Permits to test driverless vehicles pass DMV regulatory speed bumps


On January 14, 2014, the California Department of Motor Vehicles (DMV) held a hearing on proposed regulations governing the testing of autonomous vehicles on public roads in California. 

An autonomous vehicle is a vehicle that is equipped with technology which allows the vehicle to be operated without the active control or monitoring of a natural person. 

SB 1298, which was enacted in 2012, directs the DMV to adopt regulations on the testing of autonomous vehicles. The DMV’s proposed regulations set forth requirements which a vehicle manufacturer would have to satisfy in order to conduct testing of autonomous vehicles on public roads. 

The requirements include the obligation that the manufacturer provides evidence of its ability to respond to a judgment for damages or injuries arising from the operation of autonomous vehicles in the amount of five million dollars. The evidence may be in the form of a policy issued by an insurer, a surety bond, or a certificate of self-insurance.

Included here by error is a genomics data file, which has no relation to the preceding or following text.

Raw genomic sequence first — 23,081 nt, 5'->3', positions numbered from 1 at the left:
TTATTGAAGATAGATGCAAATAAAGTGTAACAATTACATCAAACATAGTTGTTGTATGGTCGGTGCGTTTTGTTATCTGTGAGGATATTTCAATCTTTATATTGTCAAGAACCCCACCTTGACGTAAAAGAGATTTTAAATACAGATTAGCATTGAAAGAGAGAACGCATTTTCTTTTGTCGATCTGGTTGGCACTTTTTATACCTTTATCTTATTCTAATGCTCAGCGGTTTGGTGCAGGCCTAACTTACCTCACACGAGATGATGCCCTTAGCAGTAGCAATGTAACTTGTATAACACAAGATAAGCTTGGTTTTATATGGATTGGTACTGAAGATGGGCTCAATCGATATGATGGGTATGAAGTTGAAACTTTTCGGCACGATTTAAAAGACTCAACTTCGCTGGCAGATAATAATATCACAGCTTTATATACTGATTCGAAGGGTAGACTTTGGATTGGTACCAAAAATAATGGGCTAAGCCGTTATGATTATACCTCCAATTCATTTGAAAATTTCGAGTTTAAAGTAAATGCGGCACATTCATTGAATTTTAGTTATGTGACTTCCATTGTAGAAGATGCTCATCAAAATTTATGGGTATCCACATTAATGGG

During the hearing, representatives of Volkswagen and Google voiced general support for the regulations but urged the DMV to make several revisions before adopting the regulations. None of the revisions outlined at the hearing related to the manufacturer’s obligation to provide evidence of its ability to respond to damages.    

A representative of the Association of California Insurance Companies (ACIC) objected to the provision in proposed section 227.06 which states that the manufacturer’s evidence of insurance is in addition to the requirement that the driver must provide proof of insurance. ACIC argued that the testing of an autonomous vehicle should not involve personal insurance coverage.

At the close of the hearing, the DMV counsel said that the DMV hopes to attain final adoption of the regulations by early in the summer of 2014.          

Documents of note:


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